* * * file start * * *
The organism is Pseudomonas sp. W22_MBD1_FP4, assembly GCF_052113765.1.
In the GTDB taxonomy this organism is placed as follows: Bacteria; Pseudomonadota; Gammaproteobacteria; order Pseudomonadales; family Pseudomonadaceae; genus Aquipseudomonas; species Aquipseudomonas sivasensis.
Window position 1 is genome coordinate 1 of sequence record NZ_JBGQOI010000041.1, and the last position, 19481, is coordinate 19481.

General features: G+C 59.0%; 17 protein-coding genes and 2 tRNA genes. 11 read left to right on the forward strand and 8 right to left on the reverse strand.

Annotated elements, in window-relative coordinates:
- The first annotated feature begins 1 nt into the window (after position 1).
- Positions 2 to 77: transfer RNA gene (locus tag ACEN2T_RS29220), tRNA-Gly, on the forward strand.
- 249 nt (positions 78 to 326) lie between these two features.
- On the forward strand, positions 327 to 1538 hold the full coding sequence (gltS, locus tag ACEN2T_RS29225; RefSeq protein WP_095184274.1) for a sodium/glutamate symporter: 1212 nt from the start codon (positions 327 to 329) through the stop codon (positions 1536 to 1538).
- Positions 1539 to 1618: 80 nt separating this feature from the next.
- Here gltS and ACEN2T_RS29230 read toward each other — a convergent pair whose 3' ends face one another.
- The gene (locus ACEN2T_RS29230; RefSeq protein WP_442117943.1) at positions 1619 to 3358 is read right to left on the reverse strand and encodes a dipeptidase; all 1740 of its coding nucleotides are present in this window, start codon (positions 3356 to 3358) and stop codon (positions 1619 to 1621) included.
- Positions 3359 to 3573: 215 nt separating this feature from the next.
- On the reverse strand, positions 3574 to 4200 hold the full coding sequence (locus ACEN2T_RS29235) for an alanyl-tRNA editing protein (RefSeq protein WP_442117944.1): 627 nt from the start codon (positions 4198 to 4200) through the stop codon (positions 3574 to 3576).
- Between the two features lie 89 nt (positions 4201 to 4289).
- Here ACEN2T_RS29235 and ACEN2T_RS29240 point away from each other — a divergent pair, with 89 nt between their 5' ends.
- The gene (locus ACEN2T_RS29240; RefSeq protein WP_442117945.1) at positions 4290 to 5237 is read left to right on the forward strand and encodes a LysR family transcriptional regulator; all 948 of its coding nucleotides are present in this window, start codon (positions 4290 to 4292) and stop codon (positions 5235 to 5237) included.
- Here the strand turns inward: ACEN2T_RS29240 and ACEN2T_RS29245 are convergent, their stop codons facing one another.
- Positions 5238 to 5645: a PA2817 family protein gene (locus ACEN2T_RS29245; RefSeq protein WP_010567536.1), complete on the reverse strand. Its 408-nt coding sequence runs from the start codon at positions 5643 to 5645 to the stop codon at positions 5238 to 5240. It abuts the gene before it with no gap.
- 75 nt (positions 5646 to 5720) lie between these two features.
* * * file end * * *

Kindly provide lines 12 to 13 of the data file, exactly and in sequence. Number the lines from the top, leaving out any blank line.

- The gene (locus ACEN2T_RS29230; RefSeq protein WP_442117943.1) at positions 1619 to 3358 is read right to left on the reverse strand and encodes a dipeptidase; all 1740 of its coding nucleotides are present in this window, start codon (positions 3356 to 3358) and stop codon (positions 1619 to 1621) included.
- Positions 3359 to 3573: 215 nt separating this feature from the next.